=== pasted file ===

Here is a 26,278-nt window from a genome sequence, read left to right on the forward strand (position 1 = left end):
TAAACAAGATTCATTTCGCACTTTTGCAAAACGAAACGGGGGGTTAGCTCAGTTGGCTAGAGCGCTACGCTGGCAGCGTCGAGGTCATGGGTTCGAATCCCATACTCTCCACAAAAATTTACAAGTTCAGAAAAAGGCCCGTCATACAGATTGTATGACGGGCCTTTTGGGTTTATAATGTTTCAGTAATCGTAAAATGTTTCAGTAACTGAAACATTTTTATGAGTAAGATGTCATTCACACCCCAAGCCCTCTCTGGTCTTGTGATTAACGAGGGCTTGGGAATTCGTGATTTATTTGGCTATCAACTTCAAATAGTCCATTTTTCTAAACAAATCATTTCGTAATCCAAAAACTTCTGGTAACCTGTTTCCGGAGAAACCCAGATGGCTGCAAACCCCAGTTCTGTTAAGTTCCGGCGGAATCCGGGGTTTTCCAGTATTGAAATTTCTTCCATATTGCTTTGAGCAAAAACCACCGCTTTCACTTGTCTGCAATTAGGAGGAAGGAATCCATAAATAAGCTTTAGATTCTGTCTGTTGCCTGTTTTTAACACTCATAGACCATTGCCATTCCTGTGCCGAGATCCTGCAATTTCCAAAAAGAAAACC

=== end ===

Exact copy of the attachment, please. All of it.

Here is a 26,278-nt window from a genome sequence, read left to right on the forward strand (position 1 = left end):
TAAACAAGATTCATTTCGCACTTTTGCAAAACGAAACGGGGGGTTAGCTCAGTTGGCTAGAGCGCTACGCTGGCAGCGTCGAGGTCATGGGTTCGAATCCCATACTCTCCACAAAAATTTACAAGTTCAGAAAAAGGCCCGTCATACAGATTGTATGACGGGCCTTTTGGGTTTATAATGTTTCAGTAATCGTAAAATGTTTCAGTAACTGAAACATTTTTATGAGTAAGATGTCATTCACACCCCAAGCCCTCTCTGGTCTTGTGATTAACGAGGGCTTGGGAATTCGTGATTTATTTGGCTATCAACTTCAAATAGTCCATTTTTCTAAACAAATCATTTCGTAATCCAAAAACTTCTGGTAACCTGTTTCCGGAGAAACCCAGATGGCTGCAAACCCCAGTTCTGTTAAGTTCCGGCGGAATCCGGGGTTTTCCAGTATTGAAATTTCTTCCATATTGCTTTGAGCAAAAACCACCGCTTTCACTTGTCTGCAATTAGGAGGAAGGAATCCATAAATAAGCTTTAGATTCTGTCTGTTGCCTGTTTTTAACACTCATAGACCATTGCCATTCCTGTGCCGAGATCCTGCAATTTCCAAAAAGAAAACC